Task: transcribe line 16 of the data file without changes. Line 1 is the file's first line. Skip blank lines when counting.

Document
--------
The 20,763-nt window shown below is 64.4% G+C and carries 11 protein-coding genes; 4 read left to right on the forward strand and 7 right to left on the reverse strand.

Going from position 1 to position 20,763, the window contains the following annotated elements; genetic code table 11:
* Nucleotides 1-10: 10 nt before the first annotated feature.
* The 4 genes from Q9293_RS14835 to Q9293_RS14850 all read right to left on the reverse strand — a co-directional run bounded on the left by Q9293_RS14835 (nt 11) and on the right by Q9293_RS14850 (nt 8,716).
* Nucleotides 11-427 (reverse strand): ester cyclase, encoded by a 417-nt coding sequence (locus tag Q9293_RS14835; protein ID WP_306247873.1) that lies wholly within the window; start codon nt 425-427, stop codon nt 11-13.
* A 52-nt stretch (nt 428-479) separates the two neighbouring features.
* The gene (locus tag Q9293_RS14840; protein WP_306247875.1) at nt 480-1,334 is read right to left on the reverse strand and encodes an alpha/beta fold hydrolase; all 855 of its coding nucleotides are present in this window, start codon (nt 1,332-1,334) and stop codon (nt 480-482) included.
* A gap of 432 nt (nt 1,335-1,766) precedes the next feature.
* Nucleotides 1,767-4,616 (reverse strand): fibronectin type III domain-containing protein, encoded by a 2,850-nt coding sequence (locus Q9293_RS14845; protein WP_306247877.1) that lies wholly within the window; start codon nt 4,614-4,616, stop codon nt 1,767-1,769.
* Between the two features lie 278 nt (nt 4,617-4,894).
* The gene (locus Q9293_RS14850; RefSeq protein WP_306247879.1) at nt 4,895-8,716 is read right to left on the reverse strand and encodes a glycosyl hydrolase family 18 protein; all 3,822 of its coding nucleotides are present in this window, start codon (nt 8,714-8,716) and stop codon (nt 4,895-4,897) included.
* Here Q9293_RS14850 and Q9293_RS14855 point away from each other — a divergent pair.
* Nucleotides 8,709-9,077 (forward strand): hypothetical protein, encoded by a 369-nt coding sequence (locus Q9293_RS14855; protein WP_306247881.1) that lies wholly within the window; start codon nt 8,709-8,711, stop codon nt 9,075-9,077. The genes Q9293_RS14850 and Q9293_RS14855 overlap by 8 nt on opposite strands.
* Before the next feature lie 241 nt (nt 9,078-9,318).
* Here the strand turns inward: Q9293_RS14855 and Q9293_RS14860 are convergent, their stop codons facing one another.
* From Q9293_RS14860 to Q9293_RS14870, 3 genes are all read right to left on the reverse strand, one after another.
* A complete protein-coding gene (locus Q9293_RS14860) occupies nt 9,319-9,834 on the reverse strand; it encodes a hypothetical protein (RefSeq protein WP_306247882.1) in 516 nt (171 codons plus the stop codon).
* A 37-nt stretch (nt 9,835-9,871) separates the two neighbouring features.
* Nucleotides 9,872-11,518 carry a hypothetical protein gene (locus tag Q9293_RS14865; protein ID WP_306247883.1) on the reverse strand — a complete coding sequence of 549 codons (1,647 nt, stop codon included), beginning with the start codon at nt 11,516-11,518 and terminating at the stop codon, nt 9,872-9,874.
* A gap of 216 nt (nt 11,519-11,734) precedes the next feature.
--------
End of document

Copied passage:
* From Q9293_RS14860 to Q9293_RS14870, 3 genes are all read right to left on the reverse strand, one after another.